Following Donald Trump’s election and the retention of Republican control in both houses of Congress, suddenly the prospects for tax reform in 2017 went from doubtful to fairly likely.
The House tax reform blueprint from June 2016 was dusted off as a starting point for serious tax reform discussions. Trump had some tax proposals from the presidential campaign, but most were not well-developed and others were modified during the campaign to more closely match the House blueprint, so the blueprint still looked like a good starting point.
Then, Republican leaders decided it would be best to get health care repeal and replacement out of the way early. One plus of that approach was that health care replacement would provide revenue to offset the repeal of the Affordable Care Act taxes as well as some additional revenue to help support tax cuts in the tax reform plan. President Trump basically adopted the health care repeal and replacement bill developed by the House and made it his own. Of course, we all know now that that effort has at least initially failed in the House. Some are still trying to revive it while others in Congress have decided to move on to tax reform.
So how are those tax reform efforts looking at this point?
The House Blueprint
The House is still working with the tax reform blueprint promulgated last June. However, perhaps reflecting criticism that they were not open to amending the health care replacement legislation until too late, congressional leaders are indicating a willingness to compromise on the blueprint details.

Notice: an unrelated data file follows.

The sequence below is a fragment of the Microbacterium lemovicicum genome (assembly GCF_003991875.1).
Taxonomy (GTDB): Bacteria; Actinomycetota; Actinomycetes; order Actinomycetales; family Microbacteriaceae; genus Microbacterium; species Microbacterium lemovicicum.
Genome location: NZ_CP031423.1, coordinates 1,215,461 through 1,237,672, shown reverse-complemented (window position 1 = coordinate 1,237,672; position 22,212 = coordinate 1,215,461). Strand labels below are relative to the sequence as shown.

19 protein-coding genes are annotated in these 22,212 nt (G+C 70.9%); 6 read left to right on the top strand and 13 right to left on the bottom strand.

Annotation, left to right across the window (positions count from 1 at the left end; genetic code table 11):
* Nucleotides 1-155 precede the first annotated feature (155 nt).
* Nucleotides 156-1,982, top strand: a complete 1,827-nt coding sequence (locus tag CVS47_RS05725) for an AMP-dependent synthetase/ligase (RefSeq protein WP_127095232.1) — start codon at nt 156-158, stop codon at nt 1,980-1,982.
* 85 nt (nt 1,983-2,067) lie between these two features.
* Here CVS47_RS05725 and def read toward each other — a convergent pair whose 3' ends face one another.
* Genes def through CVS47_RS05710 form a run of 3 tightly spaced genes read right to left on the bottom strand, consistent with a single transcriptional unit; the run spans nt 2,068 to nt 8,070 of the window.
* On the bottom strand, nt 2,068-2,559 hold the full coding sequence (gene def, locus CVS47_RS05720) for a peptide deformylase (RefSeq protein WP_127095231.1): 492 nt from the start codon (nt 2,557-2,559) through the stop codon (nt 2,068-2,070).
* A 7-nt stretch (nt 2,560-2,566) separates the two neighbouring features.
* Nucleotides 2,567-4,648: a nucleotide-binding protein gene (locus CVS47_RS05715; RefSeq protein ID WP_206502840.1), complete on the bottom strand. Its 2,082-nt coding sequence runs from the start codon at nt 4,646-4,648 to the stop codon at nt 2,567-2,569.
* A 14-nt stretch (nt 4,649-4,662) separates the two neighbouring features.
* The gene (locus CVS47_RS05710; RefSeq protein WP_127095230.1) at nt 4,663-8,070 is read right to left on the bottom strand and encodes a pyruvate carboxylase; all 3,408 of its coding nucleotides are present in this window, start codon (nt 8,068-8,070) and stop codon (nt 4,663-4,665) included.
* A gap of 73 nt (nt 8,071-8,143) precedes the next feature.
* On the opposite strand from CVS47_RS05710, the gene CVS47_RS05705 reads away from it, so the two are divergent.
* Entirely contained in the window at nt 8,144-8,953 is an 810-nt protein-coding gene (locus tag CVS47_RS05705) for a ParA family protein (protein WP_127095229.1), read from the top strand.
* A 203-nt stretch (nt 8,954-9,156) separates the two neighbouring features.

Probably the No. 1 goal of tax reform is the reduction of corporate tax rates. How to pay for that remains the problem. The border adjustment tax in the House blueprint appears unlikely to survive in its proposed form of a 20 percent tax on imports. A 5 percent tax on imports is being talked about as the most that is likely to survive. That means that the corporate rate reduction to 20 percent might also have to be compromised unless the House abandons its effort at a revenue-neutral bill.
Republicans are discussing abandoning revenue neutrality to avoid lengthy fights over how to pay for tax cuts. This would probably also mean a temporary bill that would only go out 10 years but that could be passed under the budget reconciliation rules of the Senate, requiring only a majority vote. Some Republicans remain concerned that a temporary bill would not provide the economic growth potential that they are hoping to achieve with tax reform and that also might help pay for the legislation under a dynamic scoring model.
In addition to lowering the rate of the border adjustment tax, carve-outs are also being discussed for certain industries that would be the most adversely impacted by a tax on imports. However, carve-outs might make a border adjustment tax even more subject to a World Trade Organization challenge that it amounts to an illegal trade subsidy.
The research credit still appears to be the most likely business credit to survive. Others are pushing to maintain alternative energy credits, but their future is not so certain. Eliminating the interest deduction remains a part of the plan at this point to try to achieve more equality between debt and equity financing, but there will be significant business interests in the financial sector lobbying to preserve that deduction.